Whether you’re dying to see the tree at Rockefeller Center, or heading to London to give your miserly uncle a real life Christmas Carol, many travelers take the holidays as a chance to see a new city. The only problem? It’s the holidays there, too—with all the holiday closures that come with it. With these tips from Journy, you won't get caught with nothing to do on the 25th.
Better yet—leave all the planning to Journy! Request by December 8, and we'll plan the ultimate (customized!) holiday itinerary for you complete with restaurant reservations, activity bookings, and everything in between—so you can actually enjoy holiday traveling for once.
Sure, the city never sleeps, but even NYC gets a little sleepy on Christmas Day. Major museums, like the Met and MoMA, are closed. But there’s still plenty to do! You could celebrate the day like a true New Yorker and check out some of its great arthouse movie theaters, like The Film Forum or Nitehawk, and follow up with a stop at great New York institutions like Russ & Daughters or Nom Wah Tea Parlor. If you’re looking for some live entertainment, don’t fret—most Broadway shows still perform on Christmas Day. Plus, you can always go see the tree!
If you’re fantasizing about a quaint, Victorian Christmas, be warned: London really closes down for the holiday! On Christmas Day, public transportation is closed, meaning your only ways of getting around are taxis, bikeshare, and your own two feet. If you decide to walk around it can be a unique way of seeing the city—rarely is central London so empty during the day. It’s a fantastic time to check out the Christmas lights in the normally bustling Seven Dials.
A number of restaurants close the entire week between Christmas and New Year’s, so plan to make reservations—especially for meals on the 25th and 26th (Boxing Day). If you’re hungry on Christmas, you’re in luck: stop in for a hearty Christmas dinner at spots like Dean Street Townhouse, Wild Honey St James, or the Rosebery.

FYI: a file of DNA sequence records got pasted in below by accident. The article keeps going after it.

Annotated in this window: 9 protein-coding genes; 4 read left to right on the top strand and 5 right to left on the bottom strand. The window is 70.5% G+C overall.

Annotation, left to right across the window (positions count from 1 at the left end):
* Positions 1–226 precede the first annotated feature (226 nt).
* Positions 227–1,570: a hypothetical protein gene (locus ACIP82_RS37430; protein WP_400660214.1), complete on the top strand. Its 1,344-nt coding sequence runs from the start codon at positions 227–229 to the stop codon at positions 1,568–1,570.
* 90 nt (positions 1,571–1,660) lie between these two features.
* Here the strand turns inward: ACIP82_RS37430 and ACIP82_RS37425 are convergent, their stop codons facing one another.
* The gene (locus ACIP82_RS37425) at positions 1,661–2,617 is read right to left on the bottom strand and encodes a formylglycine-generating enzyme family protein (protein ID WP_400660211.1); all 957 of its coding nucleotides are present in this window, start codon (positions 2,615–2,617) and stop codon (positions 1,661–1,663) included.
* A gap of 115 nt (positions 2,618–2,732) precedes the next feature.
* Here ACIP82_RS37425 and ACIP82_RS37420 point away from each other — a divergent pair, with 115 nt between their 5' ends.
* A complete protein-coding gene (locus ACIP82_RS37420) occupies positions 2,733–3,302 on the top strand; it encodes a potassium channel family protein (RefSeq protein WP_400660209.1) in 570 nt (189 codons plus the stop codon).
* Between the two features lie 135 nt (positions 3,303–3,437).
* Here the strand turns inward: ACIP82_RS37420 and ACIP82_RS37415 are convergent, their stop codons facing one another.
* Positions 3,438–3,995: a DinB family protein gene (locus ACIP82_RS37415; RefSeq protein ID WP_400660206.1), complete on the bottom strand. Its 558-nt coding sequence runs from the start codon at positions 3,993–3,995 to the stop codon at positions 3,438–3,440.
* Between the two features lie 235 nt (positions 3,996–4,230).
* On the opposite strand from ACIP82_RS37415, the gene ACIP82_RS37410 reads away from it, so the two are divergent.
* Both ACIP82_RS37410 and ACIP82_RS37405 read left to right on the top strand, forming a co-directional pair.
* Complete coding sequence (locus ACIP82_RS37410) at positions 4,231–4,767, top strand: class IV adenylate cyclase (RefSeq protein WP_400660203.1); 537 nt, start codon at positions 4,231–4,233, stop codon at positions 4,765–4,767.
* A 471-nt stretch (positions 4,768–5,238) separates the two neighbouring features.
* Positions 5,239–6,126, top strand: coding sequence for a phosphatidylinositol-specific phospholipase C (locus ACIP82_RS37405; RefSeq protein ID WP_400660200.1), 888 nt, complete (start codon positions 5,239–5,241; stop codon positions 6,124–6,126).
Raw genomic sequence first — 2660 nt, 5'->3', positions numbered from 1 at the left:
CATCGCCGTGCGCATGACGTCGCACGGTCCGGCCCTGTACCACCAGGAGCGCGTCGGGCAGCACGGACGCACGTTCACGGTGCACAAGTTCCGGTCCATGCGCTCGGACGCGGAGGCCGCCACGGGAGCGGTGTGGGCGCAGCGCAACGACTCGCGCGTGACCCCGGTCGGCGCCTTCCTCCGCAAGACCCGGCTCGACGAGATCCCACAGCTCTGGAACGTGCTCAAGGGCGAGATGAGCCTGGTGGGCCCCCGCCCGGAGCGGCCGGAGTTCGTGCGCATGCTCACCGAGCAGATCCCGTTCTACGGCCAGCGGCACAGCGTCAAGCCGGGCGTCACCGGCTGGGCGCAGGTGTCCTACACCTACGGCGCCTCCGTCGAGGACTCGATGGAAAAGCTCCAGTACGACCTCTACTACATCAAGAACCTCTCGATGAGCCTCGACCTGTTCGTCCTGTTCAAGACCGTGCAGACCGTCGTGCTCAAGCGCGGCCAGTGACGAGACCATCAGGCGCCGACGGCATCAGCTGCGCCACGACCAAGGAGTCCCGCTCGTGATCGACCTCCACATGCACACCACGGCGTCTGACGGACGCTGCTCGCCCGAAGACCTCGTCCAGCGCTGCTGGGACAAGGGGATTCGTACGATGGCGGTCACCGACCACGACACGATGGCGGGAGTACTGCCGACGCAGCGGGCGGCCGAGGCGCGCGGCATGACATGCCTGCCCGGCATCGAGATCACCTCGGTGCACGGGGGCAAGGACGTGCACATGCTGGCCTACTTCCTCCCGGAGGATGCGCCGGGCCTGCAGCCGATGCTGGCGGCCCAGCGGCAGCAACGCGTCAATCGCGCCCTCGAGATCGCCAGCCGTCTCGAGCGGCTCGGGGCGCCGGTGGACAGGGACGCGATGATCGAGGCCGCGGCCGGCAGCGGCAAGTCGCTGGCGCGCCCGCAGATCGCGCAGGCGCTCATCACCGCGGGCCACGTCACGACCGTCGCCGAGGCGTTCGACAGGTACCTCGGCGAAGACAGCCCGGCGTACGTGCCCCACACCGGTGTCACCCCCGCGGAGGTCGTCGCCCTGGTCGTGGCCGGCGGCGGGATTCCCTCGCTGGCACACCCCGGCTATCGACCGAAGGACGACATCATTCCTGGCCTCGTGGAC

For much of Japan, Christmas Day is just another Wednesday. In Tokyo, people do like to eat out on Christmas Eve and Christmas Day—so reservations can be hard to come by if you don’t make them early. If you’re looking for a little holiday spirit in the middle of Tokyo, take the opportunity to check out some of the city’s fantastic winter lights displays, which can be found in neighborhoods like Shiodome, Shinjuku, and Shibuya. Head to Roppongi Hills for their “Artelligent Christmas” display—a weirder side of Christmas, for sure!
Note that Tokyo's markets, including Tsukiji Outer Market and the new Toyosu Fish Market, actually have extended opening hours from December 23-31 so that locals can purchase the necessary supplies for one of Japan's largest holidays: New Years.
Like London, Barcelona takes Christmas seriously and much of the city closes down for the holiday (and Boxing Day, too). Luckily, a few tourist sights are open Christmas Day: Gaudi’s Park Güell and Casa Batlló are open, and even La Sagrada Familia accepts visitors until 2pm. If you're hoping to visit a Christmas market like Fira de Nadal or Fira de Santa Llúcia, be sure to do so before the 24th, as they close between Christmas Eve and Boxing Day.
The Spanish are known for late dinners, but keep in mind that many restaurants in Barcelona close early on Christmas Eve. For a few great spots open on Christmas Day, Journy recommends El Informal, Botafumeiro, Tragaluz (open for lunch but not dinner), and Montiel.
With a little planning with Journy, you can be sure to have a fantastic Christmas anywhere you’re headed!
And if you're hoping to escape to warmer climates this holiday season, Thailand might just be the place for you.